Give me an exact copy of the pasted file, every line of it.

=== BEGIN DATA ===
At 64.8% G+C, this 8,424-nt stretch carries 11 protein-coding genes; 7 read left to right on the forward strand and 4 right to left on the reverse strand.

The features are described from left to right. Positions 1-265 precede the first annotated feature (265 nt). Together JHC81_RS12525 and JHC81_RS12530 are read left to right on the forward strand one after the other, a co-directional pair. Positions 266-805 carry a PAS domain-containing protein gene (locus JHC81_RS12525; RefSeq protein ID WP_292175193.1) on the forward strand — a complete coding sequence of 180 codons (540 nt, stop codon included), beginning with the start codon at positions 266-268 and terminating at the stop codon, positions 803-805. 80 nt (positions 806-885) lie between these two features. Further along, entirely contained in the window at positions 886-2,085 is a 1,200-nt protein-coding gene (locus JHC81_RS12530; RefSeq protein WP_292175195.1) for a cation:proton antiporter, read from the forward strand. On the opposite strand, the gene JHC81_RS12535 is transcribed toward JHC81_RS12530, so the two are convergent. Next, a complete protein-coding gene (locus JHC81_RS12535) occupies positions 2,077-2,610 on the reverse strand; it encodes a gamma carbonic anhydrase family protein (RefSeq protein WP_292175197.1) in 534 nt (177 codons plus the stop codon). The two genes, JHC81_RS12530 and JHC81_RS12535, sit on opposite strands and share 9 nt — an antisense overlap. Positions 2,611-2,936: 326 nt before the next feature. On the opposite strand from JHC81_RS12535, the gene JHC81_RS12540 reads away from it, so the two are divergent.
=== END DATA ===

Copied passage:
At 64.8% G+C, this 8,424-nt stretch carries 11 protein-coding genes; 7 read left to right on the forward strand and 4 right to left on the reverse strand.

The features are described from left to right. Positions 1-265 precede the first annotated feature (265 nt). Together JHC81_RS12525 and JHC81_RS12530 are read left to right on the forward strand one after the other, a co-directional pair. Positions 266-805 carry a PAS domain-containing protein gene (locus JHC81_RS12525; RefSeq protein ID WP_292175193.1) on the forward strand — a complete coding sequence of 180 codons (540 nt, stop codon included), beginning with the start codon at positions 266-268 and terminating at the stop codon, positions 803-805. 80 nt (positions 806-885) lie between these two features. Further along, entirely contained in the window at positions 886-2,085 is a 1,200-nt protein-coding gene (locus JHC81_RS12530; RefSeq protein WP_292175195.1) for a cation:proton antiporter, read from the forward strand. On the opposite strand, the gene JHC81_RS12535 is transcribed toward JHC81_RS12530, so the two are convergent. Next, a complete protein-coding gene (locus JHC81_RS12535) occupies positions 2,077-2,610 on the reverse strand; it encodes a gamma carbonic anhydrase family protein (RefSeq protein WP_292175197.1) in 534 nt (177 codons plus the stop codon). The two genes, JHC81_RS12530 and JHC81_RS12535, sit on opposite strands and share 9 nt — an antisense overlap. Positions 2,611-2,936: 326 nt before the next feature. On the opposite strand from JHC81_RS12535, the gene JHC81_RS12540 reads away from it, so the two are divergent.